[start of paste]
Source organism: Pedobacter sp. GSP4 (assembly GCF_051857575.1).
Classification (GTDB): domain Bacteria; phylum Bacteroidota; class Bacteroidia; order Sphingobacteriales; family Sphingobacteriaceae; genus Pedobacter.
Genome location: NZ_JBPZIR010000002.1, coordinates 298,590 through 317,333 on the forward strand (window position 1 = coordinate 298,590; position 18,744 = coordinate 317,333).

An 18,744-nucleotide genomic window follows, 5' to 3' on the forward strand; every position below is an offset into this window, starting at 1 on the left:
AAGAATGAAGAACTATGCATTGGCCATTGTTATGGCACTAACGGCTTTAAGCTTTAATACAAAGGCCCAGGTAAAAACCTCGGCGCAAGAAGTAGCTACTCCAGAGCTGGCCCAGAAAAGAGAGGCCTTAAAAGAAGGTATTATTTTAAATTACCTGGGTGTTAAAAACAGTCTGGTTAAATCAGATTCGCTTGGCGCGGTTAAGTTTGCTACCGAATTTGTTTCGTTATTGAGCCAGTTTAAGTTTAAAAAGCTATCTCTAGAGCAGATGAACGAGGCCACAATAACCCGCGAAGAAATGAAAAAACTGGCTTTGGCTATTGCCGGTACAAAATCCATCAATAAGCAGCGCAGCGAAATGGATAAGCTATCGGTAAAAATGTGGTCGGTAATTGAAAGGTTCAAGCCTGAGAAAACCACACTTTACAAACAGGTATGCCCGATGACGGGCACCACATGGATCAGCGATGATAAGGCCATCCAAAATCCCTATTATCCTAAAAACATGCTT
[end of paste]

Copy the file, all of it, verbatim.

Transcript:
Source organism: Pedobacter sp. GSP4 (assembly GCF_051857575.1).
Classification (GTDB): domain Bacteria; phylum Bacteroidota; class Bacteroidia; order Sphingobacteriales; family Sphingobacteriaceae; genus Pedobacter.
Genome location: NZ_JBPZIR010000002.1, coordinates 298,590 through 317,333 on the forward strand (window position 1 = coordinate 298,590; position 18,744 = coordinate 317,333).

An 18,744-nucleotide genomic window follows, 5' to 3' on the forward strand; every position below is an offset into this window, starting at 1 on the left:
AAGAATGAAGAACTATGCATTGGCCATTGTTATGGCACTAACGGCTTTAAGCTTTAATACAAAGGCCCAGGTAAAAACCTCGGCGCAAGAAGTAGCTACTCCAGAGCTGGCCCAGAAAAGAGAGGCCTTAAAAGAAGGTATTATTTTAAATTACCTGGGTGTTAAAAACAGTCTGGTTAAATCAGATTCGCTTGGCGCGGTTAAGTTTGCTACCGAATTTGTTTCGTTATTGAGCCAGTTTAAGTTTAAAAAGCTATCTCTAGAGCAGATGAACGAGGCCACAATAACCCGCGAAGAAATGAAAAAACTGGCTTTGGCTATTGCCGGTACAAAATCCATCAATAAGCAGCGCAGCGAAATGGATAAGCTATCGGTAAAAATGTGGTCGGTAATTGAAAGGTTCAAGCCTGAGAAAACCACACTTTACAAACAGGTATGCCCGATGACGGGCACCACATGGATCAGCGATGATAAGGCCATCCAAAATCCCTATTATCCTAAAAACATGCTT